In-your-face music is best experience when your face is literally in the music (I could read Argue's scores from my first-row seat).  I think Josh Sinton blew my hair back a couple of times with his bari sax.  The band just keeps on getting better, more comfortable with Argue's challenging music.

November 19 - The Bad Plus w/Wendy Lewis @ King's Place - *****
I don't know if there's anything more pleasing in life than watching Dave King play drums.  Maybe the tightest band on the planet, their live shows are always a wonderful surprise.  And then Reid Anderson sang "Heart of Gold" as an encore.  If you don't come away smiling from a Bad Plus concert, check your pulse.

November 20 - The Bad Plus meet Django Bates @ King's Place - ****
Oh how I wish they just had time to rehearse a bit before doing this.  There were some exciting sparks and genuine fun, but it had some of the pitfalls of a first meeting.  Someone please put up the money to lock these guys in a studio together for a week and let them go at it.

November 26 - BBC Symphony @ the Barbican - ****
Another show packed with new works.  Sean Shepard's "Wanderlust" was intermittently interesting, but it was funny when he, the hairy hobbit, shook hands with conductor Oliver Knusson, Hagrid's older brother.  Copland's "Eight Poems of Emily Dickinson" just had a bit too much happiness in them.  But Julian Anderson's "Heaven is Shy of Earth" was gloriously messy, a mass by way of Wendel Berry.

December 5 - The London Symphony @ the Barbican - ****
Marin Alsop is a sparkplug on the podium and the orchestra responded in force.  The orchestra was able to convey both the dark and frolicking aspects of Beethoven's Leonore Overture no. 3 (with some tasteful alterations by Mahler here).  The ensuing set of Lieder by Alma Mahler sounded like ideas Gustav started, through into his garbage can, which she thought were good, and then completed in his style.  But even Mahler's incomplete ideas are a heck of a lot better than most composers' best ones.  The performance of Beethoven's 7th symphony was an absolute joy, the finale flying by at autobahn tempo.

And now onto the awards.

Music Awards

Best Condcutor - Vladimir Jurowski
Ok, so I've loved David Robertson for like ever.  He's probably still my favorite conductor out there.  But the award must go to Jurowski because of how he has left his personal stamp on an orchestra.  Jurowski is endlessly knowledgeable and creative, but more importantly, he's not afraid to use that knowledge and creativity to put together adventurous programs.  At 38 years of age, Jurowski is part of a wave of younger conductors (including Alan Gilbert in New York and Gustavo Dudamel in Los Angeles) who don't see classical music as something akin to an old painting hanging on a wall in a museum and are reaching out to new listeners.  Jurowski straddles the various tasks given to an orchestral music director and performs them as an experienced pro.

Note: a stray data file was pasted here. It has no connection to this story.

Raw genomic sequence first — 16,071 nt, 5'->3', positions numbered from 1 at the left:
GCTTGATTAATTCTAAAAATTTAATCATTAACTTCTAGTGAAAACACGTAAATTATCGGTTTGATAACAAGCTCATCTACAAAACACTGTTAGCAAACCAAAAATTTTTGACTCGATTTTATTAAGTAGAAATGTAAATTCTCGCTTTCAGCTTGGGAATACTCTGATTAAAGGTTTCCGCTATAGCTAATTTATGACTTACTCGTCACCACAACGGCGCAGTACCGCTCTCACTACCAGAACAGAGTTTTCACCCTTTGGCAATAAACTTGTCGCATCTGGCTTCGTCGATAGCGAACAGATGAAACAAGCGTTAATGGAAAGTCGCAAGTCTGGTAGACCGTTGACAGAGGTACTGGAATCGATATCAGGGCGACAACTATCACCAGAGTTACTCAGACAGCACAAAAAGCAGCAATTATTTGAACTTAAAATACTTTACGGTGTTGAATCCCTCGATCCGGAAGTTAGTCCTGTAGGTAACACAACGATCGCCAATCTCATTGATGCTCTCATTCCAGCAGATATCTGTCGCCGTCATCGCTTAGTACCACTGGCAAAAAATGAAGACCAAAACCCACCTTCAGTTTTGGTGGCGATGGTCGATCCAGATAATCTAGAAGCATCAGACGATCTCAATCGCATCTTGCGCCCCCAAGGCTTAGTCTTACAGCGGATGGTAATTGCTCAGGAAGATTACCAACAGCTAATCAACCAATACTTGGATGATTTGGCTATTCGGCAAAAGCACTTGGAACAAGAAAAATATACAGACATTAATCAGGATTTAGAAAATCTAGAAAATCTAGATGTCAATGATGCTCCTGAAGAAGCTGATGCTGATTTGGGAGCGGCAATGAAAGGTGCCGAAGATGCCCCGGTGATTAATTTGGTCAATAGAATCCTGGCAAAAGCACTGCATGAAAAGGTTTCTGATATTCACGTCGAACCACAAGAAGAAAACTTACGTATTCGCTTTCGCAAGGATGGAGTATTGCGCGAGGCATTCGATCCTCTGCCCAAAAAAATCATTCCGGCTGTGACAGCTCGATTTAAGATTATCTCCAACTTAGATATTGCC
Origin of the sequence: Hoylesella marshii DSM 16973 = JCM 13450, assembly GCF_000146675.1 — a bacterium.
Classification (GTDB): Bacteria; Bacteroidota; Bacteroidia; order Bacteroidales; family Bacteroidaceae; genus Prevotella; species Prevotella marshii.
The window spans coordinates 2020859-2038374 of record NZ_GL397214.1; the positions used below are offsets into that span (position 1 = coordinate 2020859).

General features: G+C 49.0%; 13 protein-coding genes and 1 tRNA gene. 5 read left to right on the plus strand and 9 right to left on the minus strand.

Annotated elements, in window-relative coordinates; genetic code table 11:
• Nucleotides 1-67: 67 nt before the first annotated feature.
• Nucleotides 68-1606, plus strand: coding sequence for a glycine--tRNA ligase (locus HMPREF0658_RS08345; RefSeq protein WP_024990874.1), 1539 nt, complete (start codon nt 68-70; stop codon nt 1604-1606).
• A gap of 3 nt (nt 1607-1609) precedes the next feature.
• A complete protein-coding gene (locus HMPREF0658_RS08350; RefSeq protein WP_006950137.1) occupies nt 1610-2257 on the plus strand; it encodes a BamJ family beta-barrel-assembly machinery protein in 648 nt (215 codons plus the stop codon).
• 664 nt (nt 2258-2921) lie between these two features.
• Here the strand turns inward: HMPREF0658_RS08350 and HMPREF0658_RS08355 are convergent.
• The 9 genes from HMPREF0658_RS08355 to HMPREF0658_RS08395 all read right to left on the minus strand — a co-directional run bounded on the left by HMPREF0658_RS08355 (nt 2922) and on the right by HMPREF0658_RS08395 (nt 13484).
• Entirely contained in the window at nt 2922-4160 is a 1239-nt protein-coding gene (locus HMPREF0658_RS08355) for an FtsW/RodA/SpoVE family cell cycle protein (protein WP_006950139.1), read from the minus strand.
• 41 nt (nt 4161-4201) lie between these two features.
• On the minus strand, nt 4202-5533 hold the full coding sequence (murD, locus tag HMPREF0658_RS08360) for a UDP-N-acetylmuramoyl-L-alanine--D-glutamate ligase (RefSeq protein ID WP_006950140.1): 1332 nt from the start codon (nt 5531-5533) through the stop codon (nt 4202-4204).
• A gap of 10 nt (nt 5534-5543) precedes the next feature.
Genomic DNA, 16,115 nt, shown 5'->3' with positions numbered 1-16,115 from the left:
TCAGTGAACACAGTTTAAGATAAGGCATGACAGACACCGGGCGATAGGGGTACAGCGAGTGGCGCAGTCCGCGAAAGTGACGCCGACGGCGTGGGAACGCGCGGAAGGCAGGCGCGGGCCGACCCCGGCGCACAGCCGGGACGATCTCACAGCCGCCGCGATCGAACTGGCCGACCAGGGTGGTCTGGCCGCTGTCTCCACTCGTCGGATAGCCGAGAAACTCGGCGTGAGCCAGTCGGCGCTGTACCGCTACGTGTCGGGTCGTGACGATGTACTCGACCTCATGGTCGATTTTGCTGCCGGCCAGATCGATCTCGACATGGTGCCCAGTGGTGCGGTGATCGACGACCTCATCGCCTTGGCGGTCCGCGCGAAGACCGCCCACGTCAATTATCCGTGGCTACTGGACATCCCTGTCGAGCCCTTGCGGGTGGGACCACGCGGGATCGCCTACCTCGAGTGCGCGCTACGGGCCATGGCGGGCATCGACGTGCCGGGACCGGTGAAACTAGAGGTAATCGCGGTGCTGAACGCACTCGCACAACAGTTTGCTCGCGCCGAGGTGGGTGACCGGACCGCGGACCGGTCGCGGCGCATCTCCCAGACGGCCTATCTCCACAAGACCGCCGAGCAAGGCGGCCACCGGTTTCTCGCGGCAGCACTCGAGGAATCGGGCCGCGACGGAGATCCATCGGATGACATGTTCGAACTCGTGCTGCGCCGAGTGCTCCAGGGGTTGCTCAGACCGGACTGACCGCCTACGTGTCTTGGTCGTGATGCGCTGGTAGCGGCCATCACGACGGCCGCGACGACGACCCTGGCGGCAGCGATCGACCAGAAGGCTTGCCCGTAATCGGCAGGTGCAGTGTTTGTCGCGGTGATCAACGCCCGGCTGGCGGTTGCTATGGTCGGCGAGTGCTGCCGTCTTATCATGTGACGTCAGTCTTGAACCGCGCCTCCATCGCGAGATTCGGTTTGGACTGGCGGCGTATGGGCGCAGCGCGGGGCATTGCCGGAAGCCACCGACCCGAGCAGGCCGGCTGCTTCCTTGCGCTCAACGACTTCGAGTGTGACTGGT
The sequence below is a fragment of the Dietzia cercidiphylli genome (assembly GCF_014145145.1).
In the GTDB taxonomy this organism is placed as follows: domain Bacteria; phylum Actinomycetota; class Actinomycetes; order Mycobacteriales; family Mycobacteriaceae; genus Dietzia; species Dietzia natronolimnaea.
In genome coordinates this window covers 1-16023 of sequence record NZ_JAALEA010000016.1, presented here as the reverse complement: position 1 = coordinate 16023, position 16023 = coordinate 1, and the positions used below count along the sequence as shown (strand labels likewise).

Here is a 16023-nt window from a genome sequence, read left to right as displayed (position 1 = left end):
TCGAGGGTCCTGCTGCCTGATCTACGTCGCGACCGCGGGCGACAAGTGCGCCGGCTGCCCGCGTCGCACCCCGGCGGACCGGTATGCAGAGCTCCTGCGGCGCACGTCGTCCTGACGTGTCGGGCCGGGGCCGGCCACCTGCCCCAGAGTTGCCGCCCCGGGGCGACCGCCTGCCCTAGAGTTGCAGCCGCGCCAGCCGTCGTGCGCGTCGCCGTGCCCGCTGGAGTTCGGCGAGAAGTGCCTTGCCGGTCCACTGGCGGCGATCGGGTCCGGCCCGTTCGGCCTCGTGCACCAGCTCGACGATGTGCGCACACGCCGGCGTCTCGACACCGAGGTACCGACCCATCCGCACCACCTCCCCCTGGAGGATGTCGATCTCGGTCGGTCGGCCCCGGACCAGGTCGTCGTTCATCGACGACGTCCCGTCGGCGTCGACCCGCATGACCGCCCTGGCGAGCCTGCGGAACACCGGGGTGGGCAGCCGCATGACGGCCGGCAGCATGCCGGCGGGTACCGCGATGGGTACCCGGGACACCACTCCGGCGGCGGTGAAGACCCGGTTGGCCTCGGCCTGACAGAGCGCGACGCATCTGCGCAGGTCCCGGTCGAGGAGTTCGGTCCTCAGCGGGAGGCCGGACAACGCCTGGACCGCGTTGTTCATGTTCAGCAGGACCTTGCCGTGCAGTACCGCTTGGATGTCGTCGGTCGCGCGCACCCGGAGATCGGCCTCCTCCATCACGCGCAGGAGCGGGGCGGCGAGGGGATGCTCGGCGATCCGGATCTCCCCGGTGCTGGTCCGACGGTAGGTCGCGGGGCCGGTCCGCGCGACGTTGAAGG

Loudest Orchestra - The London Symphony Orchestra
I really felt that Beethoven from the top balcony of the Barbican.

Best Percussion Section - BBC Symphony
I'm terribly biased here because my teachers play in this one.  But every week, these players have some of the hardest music on the planet thrown at them and they make it look remarkably easy.

Concert of the Season - Django Bates @ King's Place, October 2, 2010
May Django make 50 more years of wonderful, humorous, and unique music.  And may some smart arts promoter bring him to the states on a regular basis.

Venue Awards

Best Overal Venue - King's Place
Royal Festival Hall is too dry, the Barbican has a terrible location and odd stylings, and the Albert Hall has acoustics akin to a gymnasium.  You may not be able to fit a symphony into either hall at King's Place, but anything smaller than that, it's hard to find a better venue anywhere.  Both halls in the complex have impeccable acoustics and there's not a bad seat in the house.  Plus, it sports sleek, postmodern architecture and has an art gallery to boot.

Venue London needs more of - Cafe Oto
London has fantastic institutional support for the arts - just look at the number of major orchestras, large venues, and amount of news coverage.  However, because of this support, I don't get the same kind of quixotic energy from the musicians on the ground.  Musicians in London haven't had to become the player-composer-writer-publisher-promoter just yet, though with impending austerity cuts, that day may be just around the corner.  When that day comes, places like Cafe Oto in Dalston will have a great head start.  Oto caters to the fringiest of fringe music, anything from Japanese laptop experiments to the anarchic energy jazz of Peter Brotzmann.  The club is in an abandoned warehouse in a rundown area, but has a warm atmosphere and a dedicated staff.  It's the kind of place you see in the East Village or Brooklyn, but at this point are hard to come by in London.  Even with great institutional support, a lot of special music falls through the cracks.  There needs to be more Cafe Otos to scoop that music up.

Weirdest Venue Bathrooms - The Barbican
I think it's supposed to be some sort of trough, but it's really just a wall.  Beware of splashback.  And the foot-operated sinks threw me for a loop the first time as well.